Along with their achievements in academics and ministry, the Sherrills felt God’s presence in times of trial. While students at AMBS, their first son, Micah, was stillborn. Then they experienced four more miscarriages in eight years.

“This hardship was very formative and evoked anger toward God, along with frustration and deep sadness,” he said. “We thank God for the way the AMBS community and Southside Fellowship walked with us during that time of deep sorrow.”

They are grateful for three healthy children: Isaiah, Jeremiah and Sophia.

From 1998 to 2002, Sherrill studied under the mentorship of a Mennonite professor, Wilbert Shenk, as he completed a doctorate from Fuller.

The Sherrills returned to Japan in 2000 with the General Conference Mennonite Church’s Commission on Overseas Mission, a predecessor of MMN, to do research for his dissertation and work with Anabaptist churches in Tokyo.

From 2002 to 2008 they served the Hokkaido Conference of Mennonite Churches in education and youth ministry. From 2008 to 2017 he was a professor and chaplain at Aoyama Gakuin University in Tokyo.

For Sherrill, Japan was truly home.

“We felt we were there to open a doorway to the gospel and welcome people to find Jesus at their own pace,” he said. “Preaching, Bible studies, gospel choir, table fellowship — all became avenues for the Holy Spirit to heal hearts and draw people to Jesus.”

Japanese culture can be cautious toward religious activities perceived as coming from the outside. This can make sharing the gospel slow going.

“It may take many years of a steady presence in witness for the door of faith to open,” Sherrill said. “I felt blessed with precious relationships. Thanks to virtual technology, many of these relationships remain very active.”

In 2016, life took an unexpected turn. Various responsibilities, including the need to care for aging parents, compelled the difficult decision to leave Japan. The Sherrills settled in Goshen, Ind., and began attending East Goshen Mennonite Church.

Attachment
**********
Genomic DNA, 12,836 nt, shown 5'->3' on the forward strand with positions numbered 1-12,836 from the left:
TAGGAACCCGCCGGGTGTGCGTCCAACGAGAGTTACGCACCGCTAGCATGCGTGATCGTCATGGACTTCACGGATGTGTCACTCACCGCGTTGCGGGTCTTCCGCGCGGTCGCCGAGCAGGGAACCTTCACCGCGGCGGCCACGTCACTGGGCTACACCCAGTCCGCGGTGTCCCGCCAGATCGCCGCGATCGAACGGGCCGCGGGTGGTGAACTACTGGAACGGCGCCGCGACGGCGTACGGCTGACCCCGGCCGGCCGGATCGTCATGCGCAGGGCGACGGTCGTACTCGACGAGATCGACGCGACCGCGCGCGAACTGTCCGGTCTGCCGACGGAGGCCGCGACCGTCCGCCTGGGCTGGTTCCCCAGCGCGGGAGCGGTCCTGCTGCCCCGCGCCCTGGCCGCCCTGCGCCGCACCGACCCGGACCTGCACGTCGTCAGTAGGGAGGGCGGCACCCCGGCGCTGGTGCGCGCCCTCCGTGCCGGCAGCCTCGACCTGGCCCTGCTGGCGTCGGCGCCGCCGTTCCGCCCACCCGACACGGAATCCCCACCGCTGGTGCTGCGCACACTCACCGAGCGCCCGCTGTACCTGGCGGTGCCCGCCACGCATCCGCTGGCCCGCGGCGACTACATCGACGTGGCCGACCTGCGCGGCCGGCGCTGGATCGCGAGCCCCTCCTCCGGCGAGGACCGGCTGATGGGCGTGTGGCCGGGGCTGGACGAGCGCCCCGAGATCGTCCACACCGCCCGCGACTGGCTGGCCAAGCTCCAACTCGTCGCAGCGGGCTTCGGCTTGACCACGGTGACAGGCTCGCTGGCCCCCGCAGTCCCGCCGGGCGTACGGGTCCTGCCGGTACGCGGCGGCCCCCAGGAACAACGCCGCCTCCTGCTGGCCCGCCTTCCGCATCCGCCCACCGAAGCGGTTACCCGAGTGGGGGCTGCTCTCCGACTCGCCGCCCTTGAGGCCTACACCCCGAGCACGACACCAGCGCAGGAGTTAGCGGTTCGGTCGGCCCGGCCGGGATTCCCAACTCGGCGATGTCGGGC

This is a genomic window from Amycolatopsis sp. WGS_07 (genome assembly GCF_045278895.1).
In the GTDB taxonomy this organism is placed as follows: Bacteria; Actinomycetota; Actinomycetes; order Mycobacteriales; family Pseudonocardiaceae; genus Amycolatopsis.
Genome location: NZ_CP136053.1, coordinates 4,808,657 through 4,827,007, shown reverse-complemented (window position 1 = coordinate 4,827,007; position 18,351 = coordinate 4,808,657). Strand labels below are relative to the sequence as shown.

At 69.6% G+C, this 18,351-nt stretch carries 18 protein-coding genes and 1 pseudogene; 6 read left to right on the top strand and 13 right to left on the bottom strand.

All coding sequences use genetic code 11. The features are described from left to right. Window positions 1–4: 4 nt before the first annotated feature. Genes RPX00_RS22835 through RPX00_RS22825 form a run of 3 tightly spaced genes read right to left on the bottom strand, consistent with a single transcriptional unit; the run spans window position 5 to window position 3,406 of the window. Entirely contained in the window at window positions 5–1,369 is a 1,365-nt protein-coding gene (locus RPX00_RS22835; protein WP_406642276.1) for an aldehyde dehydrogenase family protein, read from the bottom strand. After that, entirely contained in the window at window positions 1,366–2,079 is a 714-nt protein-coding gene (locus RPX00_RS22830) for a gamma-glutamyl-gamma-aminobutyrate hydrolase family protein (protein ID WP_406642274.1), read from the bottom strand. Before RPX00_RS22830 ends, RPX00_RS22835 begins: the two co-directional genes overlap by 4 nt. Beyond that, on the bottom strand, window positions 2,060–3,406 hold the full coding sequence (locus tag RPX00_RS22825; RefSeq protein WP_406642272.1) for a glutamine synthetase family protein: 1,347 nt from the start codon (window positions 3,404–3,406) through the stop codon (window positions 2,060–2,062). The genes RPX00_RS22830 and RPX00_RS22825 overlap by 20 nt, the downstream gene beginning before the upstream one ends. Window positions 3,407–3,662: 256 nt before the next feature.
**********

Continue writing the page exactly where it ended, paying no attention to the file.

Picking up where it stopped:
The timing was providential. In 2017, MMN hired Sherrill as Asia and Middle East director. 

At MMN he found an agency that shared his understanding of mission as “with-ness” — accompanying people in their cultural context, seeking to be the presence of Christ in relationships.

“Mission Network has had this understanding of missions for some time,” he said. “We walk together as pilgrims on the journey. We share a mutual discovery of God’s activity in the world.”

He’s excited to make these discoveries with Anabaptists around the world.

“In many parts of the world, there is a growing appreciation, especially among the oppressed and marginalized, for alternatives to violence and aggression,” he said. “The Anabaptist pursuit of justice, coupled with the call of Jesus to love your enemy, draws keen interest.”

Sherrill believes the same Spirit that reignited his faith as a young adult energizes the Anabaptist movement today.

“The Anabaptist global community is fostering Christian vitality that the world notices,” he said.

“If people tell you the era of missions is over, don’t believe them. The Holy Spirit is working in every corner of the globe.”

Laurie Oswald Robinson of Newton, Kan., is Mennonite Mission Network editor.